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Word Play: It may simplify, but should we dignify snackify?

You may by now be familiar with snackify and drinkify. They have acquired widespread attention as the latest in "ify" words (codify, quantify, sanctify) or, in this case, iffy words.

Indra Nooyi, chief executive officer of PepsiCo Inc., sprang them on an unsuspecting world in a Dec. 2 press release. The makers of Pepsi had announced their purchase of two-thirds of Wimm-Bill-Dann Foods, a Russian company with a line of dairy products. "Dairy has a huge, untapped potential to bridge snacks and beverages," Nooyi said. "We see the emerging opportunity to 'snackify' beverages and 'drinkify' snacks as the next frontier in food and beverage convenience."

Her speech attracted notice. On Jan. 13, with his usual tongue in cheek – cheek-tonguifying, if you will – late-night entertainer Stephen Colbert said, "We are constantly innovating in the field of fat and lazy. ... We may finally achieve John F. Kennedy's dream of a chuggable pretzel."

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But what of the words themselves, in all their ungainly glory? As far as I can determine, Nooyi may have coined "snackify," but "drinkify" has made at least one earlier appearance.

In Scotland's Aberdeen Press & Journal on Jan. 15, 2003, columnist Norman Harper wrote despairingly of many grating neologisms in the car industry. "Who can possibly have imagined that 'ergonomify' would make a decent transitive verb?" he wrote. "Judging by a Pontiac press statement in 1998, it appeared to mean 'to design a car's interior in such a way that it is the most comfortable, most logical and least physically stressful for driver and passengers.' I'll agree with anyone who points out that 'ergonomify' is a much shorter way of saying all that, but brevity isn't everything if it mangles the language along the way."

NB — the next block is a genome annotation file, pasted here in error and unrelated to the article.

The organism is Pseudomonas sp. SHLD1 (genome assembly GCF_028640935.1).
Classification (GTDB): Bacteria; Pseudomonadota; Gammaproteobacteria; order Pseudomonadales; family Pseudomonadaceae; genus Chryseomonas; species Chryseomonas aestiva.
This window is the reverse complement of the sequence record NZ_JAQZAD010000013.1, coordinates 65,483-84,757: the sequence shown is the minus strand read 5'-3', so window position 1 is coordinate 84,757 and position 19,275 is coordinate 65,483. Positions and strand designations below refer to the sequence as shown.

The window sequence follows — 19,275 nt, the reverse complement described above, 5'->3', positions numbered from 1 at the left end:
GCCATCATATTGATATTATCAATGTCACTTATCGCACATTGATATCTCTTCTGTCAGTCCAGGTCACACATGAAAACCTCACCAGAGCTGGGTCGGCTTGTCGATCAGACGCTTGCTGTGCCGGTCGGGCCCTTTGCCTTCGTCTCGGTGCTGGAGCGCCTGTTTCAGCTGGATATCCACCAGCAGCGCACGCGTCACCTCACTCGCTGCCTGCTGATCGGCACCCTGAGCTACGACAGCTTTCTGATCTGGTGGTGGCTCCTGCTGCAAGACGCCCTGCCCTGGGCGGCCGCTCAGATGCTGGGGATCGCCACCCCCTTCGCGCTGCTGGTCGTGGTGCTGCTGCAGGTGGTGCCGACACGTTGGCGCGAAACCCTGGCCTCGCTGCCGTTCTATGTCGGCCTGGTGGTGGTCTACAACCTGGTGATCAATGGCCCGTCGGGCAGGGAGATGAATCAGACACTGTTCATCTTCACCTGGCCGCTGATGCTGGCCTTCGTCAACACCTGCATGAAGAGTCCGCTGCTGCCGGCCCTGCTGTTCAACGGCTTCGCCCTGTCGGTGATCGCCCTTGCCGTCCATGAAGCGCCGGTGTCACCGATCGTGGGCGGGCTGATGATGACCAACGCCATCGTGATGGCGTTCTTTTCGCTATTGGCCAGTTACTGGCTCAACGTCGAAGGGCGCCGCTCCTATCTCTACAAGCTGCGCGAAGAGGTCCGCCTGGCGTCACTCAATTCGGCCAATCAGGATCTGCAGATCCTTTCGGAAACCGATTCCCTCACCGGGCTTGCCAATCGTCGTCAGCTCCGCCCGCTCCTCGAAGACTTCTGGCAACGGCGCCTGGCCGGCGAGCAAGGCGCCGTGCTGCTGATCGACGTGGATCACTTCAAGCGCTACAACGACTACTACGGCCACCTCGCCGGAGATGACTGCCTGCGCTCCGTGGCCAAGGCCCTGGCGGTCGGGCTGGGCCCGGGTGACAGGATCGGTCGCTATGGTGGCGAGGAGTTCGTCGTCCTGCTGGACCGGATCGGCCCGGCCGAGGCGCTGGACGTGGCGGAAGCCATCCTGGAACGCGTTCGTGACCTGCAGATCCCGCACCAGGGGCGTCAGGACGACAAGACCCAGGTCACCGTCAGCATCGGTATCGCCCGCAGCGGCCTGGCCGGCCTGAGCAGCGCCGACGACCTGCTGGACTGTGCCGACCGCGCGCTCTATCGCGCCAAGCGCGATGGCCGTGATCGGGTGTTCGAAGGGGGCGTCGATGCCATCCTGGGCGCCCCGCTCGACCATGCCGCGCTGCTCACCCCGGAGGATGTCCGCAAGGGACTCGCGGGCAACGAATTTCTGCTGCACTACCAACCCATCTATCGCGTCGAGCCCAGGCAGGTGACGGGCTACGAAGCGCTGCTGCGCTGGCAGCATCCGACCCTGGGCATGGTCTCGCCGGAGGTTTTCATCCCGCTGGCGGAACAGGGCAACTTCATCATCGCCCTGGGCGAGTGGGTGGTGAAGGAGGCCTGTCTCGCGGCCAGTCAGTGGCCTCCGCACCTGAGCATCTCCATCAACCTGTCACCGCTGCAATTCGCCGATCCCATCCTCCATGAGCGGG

After tackling a few similar examples, such as "trajectorize," Harper signed off with what must have seemed a wild parting shot. "Now, if you'll excuse me, I'm off to encupulate some coffee, reprofile myself into a relaxious condition and drinkify it with a fancy piece." (In Scottish dialect, a piece is a portion of bread or similar snack.)

Little did he suspect that his nonce word – a word coined for use on a single occasion – would find new purchase in PepsiCo. Chances are he wouldn't thankify Nooyi for this.

The "fy" in such words comes from the Latin facere, to make or do. As Michael Quinion wrote in his 2002 book Ologies and Isms, the temptation to create new verbs with the help of "fy" is so great that few can say "fie." Verbs "are sometimes created with humorous intent," he wrote, "as in trendify, to make trendy or fashionable, and yuppify, to make an area attractive to yuppies. Others of similar kind are cutify, uglify and youthify."

To amplify this trend would doubtless horrify many, and the world would have to identify a way to dignify the process so that, once certified, it might better satisfy the ear and eye. Speaking of which, the "i" in "ify" is there strictly for convenience, and is replaced by an "e" in such verbs as liquefy, which is another way of saying drinkify, and may yet catch on in the boardrooms of PepsiCo.

Speaking of companies and odd wording, has anyone else noticed the strange exchange in a current television commercial for Dr. Scholl's Skin Tag Remover? A mother and daughter are frolicking in the pool when the daughter notices a protruding flap of skin on her mother's neck. In the next scene, the clump is absent, having been zapped by the sponsor's product. The daughter says, "Mummy, where did it go?" The mother responds, "It's gone."

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The daughter might be forgiven for shouting: "Of course it's gone. Why would I have asked where it went if I didn't know it was gone? What do you take me for, a fool?" Instead, the mother and daughter both chuckle. Very odd.

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